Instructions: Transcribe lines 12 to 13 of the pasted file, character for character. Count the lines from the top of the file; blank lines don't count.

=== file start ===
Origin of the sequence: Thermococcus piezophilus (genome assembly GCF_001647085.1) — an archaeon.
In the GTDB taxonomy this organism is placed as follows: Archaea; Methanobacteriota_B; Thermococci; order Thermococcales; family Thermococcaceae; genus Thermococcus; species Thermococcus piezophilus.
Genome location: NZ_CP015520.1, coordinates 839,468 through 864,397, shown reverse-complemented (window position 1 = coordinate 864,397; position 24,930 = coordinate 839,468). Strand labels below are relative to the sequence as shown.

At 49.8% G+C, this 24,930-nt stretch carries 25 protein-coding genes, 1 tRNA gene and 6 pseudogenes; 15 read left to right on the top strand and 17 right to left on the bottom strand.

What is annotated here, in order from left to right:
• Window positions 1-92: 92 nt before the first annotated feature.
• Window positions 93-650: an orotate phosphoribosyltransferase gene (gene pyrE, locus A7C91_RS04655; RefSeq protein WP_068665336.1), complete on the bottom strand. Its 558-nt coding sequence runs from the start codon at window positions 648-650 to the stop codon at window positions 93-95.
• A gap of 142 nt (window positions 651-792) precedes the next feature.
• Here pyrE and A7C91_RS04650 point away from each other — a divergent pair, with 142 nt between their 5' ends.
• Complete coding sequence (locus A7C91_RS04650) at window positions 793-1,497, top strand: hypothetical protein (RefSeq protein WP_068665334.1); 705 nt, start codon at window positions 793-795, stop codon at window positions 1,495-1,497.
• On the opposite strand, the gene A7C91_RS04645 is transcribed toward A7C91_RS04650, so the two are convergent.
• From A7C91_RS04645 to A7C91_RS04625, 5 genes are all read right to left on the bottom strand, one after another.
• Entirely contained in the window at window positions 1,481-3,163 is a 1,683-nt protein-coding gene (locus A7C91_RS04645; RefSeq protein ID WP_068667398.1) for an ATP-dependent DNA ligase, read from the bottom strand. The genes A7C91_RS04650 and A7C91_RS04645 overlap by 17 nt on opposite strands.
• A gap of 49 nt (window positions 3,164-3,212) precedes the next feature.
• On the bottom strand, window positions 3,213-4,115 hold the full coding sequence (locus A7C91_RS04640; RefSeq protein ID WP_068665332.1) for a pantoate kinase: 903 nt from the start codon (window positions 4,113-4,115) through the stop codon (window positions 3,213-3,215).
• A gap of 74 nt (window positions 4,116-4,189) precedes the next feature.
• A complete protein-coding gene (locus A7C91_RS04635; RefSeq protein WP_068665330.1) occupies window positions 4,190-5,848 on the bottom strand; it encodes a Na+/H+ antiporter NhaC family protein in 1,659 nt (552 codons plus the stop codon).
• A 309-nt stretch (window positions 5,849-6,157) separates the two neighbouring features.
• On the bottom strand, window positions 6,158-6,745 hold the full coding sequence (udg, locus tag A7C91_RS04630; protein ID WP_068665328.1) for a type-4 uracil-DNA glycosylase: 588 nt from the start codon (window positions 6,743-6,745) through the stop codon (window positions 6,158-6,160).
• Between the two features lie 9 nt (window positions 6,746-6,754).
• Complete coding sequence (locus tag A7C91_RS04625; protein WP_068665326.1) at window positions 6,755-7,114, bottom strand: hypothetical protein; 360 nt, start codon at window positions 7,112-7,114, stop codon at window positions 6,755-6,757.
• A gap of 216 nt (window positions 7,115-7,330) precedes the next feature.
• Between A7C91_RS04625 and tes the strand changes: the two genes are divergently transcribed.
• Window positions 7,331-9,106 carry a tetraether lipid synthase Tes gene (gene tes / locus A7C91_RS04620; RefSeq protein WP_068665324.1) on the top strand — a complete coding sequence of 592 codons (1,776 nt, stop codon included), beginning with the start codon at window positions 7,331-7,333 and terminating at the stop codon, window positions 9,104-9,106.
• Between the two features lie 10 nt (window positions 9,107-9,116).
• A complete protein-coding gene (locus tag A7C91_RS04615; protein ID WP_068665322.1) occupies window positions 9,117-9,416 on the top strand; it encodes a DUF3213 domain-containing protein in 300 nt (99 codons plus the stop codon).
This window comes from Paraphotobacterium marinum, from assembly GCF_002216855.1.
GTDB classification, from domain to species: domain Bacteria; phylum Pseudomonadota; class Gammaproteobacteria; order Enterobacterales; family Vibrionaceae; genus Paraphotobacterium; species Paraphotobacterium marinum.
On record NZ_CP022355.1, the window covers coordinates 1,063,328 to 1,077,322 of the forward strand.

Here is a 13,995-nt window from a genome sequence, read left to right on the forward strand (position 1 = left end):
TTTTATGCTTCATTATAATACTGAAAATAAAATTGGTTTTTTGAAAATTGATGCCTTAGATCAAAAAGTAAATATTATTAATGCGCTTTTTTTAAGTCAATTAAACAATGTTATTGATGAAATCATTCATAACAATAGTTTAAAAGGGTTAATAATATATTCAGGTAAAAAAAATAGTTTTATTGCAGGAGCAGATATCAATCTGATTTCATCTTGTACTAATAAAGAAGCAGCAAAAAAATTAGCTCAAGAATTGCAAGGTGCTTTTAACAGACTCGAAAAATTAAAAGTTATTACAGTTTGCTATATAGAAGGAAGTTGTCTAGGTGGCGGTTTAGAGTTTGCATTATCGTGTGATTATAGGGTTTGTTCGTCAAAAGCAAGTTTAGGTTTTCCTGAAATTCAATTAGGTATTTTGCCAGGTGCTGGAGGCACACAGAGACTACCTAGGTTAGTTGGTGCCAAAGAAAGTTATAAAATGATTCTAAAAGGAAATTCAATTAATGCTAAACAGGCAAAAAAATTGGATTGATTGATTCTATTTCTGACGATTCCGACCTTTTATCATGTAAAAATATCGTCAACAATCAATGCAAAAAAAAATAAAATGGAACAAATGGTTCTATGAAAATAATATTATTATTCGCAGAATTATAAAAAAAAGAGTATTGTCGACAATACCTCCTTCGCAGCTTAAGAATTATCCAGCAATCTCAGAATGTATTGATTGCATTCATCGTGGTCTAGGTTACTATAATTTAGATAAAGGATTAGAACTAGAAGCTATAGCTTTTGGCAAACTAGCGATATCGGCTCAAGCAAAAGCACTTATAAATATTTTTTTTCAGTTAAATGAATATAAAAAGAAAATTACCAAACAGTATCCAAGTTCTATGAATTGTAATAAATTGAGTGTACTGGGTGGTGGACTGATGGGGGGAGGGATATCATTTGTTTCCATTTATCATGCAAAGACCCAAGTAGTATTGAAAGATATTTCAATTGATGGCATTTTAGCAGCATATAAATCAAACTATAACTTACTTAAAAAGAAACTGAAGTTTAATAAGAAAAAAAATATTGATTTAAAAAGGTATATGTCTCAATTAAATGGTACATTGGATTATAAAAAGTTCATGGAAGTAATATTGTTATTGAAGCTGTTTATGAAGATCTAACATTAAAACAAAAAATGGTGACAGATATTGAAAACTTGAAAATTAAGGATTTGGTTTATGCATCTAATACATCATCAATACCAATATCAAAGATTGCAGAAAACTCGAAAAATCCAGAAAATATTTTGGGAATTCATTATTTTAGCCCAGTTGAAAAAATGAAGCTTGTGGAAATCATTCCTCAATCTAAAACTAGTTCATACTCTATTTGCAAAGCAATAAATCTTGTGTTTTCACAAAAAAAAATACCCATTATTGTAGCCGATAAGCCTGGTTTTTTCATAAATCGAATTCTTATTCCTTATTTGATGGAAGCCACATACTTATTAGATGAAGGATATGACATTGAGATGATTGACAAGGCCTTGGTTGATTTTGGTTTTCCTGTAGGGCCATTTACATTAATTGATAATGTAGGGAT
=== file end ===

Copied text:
• From A7C91_RS04645 to A7C91_RS04625, 5 genes are all read right to left on the bottom strand, one after another.
• Entirely contained in the window at window positions 1,481-3,163 is a 1,683-nt protein-coding gene (locus A7C91_RS04645; RefSeq protein ID WP_068667398.1) for an ATP-dependent DNA ligase, read from the bottom strand. The genes A7C91_RS04650 and A7C91_RS04645 overlap by 17 nt on opposite strands.